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FrontPage and Dreamweaver

By Jon Ingle, UNT Central Web Support

Over the past few years we have seen an explosion in the uses of the Internet. From E-mail, eBay and e-commerce to WebPages, Webcams and WebCT, all sectors of society have been touched by e-frenzy. With this explosion has come the desire for the common person to make their virtual presence known. Since the beginning, HTML has been the lingua franca for publishing Web content. Although HTML is by no means a complex language, many people thought that it would be helpful to have a visual way of creating Web content so that you can see how things are shaping as you work. Enter WYSIWYG. This lengthy acronym stands for What You See Is What You Get and it is the philosophy behind the HTML editors on the market today. Although there are plenty of choices out there (even free ones), this article will only focus on Microsoft’s FrontPage and Macromedia’s Dreamweaver.

Microsoft FrontPage

FrontPage will be first since it is the one that has been most widely used on campus. FrontPage’s strength is in it simplicity for the user. It is considered better for those new to HTML and WYSIWYG editors. Firstly, since most people are very accustomed to the workflow of Microsoft’s Word, the transition to FrontPage is quite seamless: the layout is like a beefed-up Word application. All of the same commands and the same icons are present. Secondly, FrontPage has what is called FrontPage Server Extensions.

Going into the details of server extensions is not within the scope of this article, but rest assured that their presence is to make the user’s task of creating Web pages easier. For example, creating forms that collect information from users is a cinch. All that is required is to drag-and-drop form elements into the page, set a few settings about how to retrieve this information and voilą! it is done. Also, in FrontPage 2002 (the newest version), database features have been added to allow the creation of dynamic content. All of this is managed invisibly by the beloved extensions.

Although there are some downsides to FrontPage, because of our licensing agreement [1] with Microsoft, we are not allowed to use the software to express views that would “disparage” Microsoft or any of their products. Since Claudia Lynch uses FrontPage to post these articles on the Web, I suppose that I am not able to talk about any of these downsides lest I would breach the agreement. Hopefully it is within the scope of the agreement to say that all products have different strengths and weakness. FrontPage is not exempt from such realities and actually some of its strengths are also some of its weaknesses. For instance, its ease of use makes it a bit unwieldy to do more complex tasks. Another is, because of its likeness to Word, it flows like a text editor. This asset becomes problematic when higher level editing is needed (especially with graphics), since Web documents are markedly different from text documents. These differences between Web and text documents should be reflected in the tools that create them. Dreamweaver is one such editor that has fashioned itself to be an appropriate tool for the Web development task.

Macromedia Dreamweaver

As mentioned in the previous paragraph, Dreamweaver is a tool that has been created with the Web developer in mind. One such feature is the Layout View that enables the user to create tables visually.  Since tables are mainly used for layout purposes in HTML, it would make sense to create tables visually.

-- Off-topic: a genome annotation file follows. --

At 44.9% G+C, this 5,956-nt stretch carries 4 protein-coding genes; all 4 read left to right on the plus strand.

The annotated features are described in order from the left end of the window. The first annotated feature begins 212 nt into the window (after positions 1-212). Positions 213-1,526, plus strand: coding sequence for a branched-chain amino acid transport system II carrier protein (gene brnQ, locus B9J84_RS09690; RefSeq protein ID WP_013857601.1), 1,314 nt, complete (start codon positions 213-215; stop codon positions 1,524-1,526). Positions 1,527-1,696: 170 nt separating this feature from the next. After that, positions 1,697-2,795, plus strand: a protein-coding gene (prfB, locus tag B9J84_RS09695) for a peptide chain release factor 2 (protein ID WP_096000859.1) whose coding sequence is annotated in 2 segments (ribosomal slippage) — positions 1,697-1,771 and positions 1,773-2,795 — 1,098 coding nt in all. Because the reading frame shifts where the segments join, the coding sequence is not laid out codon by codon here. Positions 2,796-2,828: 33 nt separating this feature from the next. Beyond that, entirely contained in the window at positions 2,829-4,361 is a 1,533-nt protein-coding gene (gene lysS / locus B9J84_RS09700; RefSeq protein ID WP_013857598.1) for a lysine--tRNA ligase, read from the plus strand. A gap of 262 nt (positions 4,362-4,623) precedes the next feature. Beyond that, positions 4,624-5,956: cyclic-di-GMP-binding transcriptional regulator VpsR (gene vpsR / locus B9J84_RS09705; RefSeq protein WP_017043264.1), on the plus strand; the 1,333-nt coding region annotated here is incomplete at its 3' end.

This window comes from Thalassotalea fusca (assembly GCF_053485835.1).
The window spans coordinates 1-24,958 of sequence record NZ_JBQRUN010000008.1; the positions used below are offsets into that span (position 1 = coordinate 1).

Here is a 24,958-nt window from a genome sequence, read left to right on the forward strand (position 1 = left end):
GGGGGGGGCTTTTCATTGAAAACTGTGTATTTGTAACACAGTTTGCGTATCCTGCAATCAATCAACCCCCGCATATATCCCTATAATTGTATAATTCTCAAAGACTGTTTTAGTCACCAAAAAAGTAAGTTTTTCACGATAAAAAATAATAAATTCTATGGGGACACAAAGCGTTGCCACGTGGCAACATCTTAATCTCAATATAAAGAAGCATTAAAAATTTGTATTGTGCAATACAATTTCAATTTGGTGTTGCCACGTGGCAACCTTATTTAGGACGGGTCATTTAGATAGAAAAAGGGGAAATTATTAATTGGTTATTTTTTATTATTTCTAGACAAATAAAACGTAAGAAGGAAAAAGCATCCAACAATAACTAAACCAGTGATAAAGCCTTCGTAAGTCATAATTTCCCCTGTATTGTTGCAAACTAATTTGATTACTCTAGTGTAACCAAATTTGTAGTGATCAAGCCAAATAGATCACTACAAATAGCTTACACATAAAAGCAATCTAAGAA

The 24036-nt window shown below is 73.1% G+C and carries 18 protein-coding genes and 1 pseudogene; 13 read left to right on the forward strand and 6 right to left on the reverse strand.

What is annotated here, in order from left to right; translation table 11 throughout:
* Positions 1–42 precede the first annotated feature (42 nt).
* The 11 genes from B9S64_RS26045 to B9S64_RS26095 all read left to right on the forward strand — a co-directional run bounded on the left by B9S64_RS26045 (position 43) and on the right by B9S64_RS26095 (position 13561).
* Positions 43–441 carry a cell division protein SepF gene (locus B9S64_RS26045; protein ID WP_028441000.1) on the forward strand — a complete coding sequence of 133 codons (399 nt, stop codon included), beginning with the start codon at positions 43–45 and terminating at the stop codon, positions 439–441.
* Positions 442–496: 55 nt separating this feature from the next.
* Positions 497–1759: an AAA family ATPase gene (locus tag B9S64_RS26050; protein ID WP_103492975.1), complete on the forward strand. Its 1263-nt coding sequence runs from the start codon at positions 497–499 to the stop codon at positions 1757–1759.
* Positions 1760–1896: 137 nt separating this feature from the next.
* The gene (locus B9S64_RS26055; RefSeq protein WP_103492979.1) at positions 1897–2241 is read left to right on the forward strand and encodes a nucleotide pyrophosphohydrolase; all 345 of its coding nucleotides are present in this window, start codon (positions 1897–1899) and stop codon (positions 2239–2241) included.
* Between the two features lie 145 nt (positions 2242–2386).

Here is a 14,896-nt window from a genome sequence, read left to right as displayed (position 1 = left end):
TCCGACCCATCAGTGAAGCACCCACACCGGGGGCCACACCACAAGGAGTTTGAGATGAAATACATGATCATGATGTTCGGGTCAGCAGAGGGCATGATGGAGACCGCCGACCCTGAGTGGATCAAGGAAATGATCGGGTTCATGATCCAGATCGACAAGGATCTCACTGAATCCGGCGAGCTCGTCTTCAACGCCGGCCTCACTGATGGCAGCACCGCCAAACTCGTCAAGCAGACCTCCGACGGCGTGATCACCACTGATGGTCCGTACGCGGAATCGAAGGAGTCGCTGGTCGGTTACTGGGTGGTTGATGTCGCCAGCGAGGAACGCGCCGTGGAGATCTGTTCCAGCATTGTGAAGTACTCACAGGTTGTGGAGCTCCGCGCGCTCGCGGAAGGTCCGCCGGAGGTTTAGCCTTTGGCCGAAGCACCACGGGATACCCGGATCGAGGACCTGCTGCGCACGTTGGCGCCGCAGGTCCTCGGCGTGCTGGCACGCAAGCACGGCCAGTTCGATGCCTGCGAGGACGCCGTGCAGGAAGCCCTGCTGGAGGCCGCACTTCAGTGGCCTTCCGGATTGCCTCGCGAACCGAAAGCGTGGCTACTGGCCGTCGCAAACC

The tool works by first drawing a square that will house all of the cells. For each cell, another square is drawn inside the table. It is possible to create quite complex layout configurations quickly and painlessly. Another plus is its seamless integration with Flash and Fireworks that allow animation and graphic editing respectively. Dreamweaver even provides functionality to add flash components (such as text and buttons) that can quickly enhance a site. Lastly, is the Code Reference Panel. This tool gives access to three O’Reilly reference modules for JavaScript, HTML and cascading style sheets. For those of us that have difficulty remembering which tag does what, this is an invaluable asset.

Many hail Dreamweaver as the best WYSIWYG editor on the market. While this might be true, there still are certain factors that need to be considered. The advantage that FrontPage has over Dreamweaver is its straight-forwardness. FrontPage does not require any prior HTML or site architecture knowledge. It handles most of the work for you. For those that want a good tool with a shallow learning curve to create simple sites, FrontPage is the way to go. Dreamweaver is a more powerful tool that does require a bit more learning and effort. By saying this I do not want to scare people away from Dreamweaver. While it takes a bit longer to learn, there is great reward for the time spent.

Training Opportunities

As you can see, both tools have their place in meeting your Web development needs. The best approach in deciding which one to choose is to assess your needs and pick the tool that is most appropriate. Also, Charity Beck and I (Jon Ingle) will be teaching short courses for both products through the fall. If you can’t decide which one is best for your needs, either sign up for one or both of the short courses or email us (cbeck@unt.edu and joningle@unt.edu) with your questions. The URL for information about these short courses is http://www.unt.edu/training/shortcrs.htm


[1] The FrontPage licensing agreement states, “You may not use the Software in connection with any site that disparages Microsoft, MSN, MSNBC, Expedia or their products or services” (p. 2)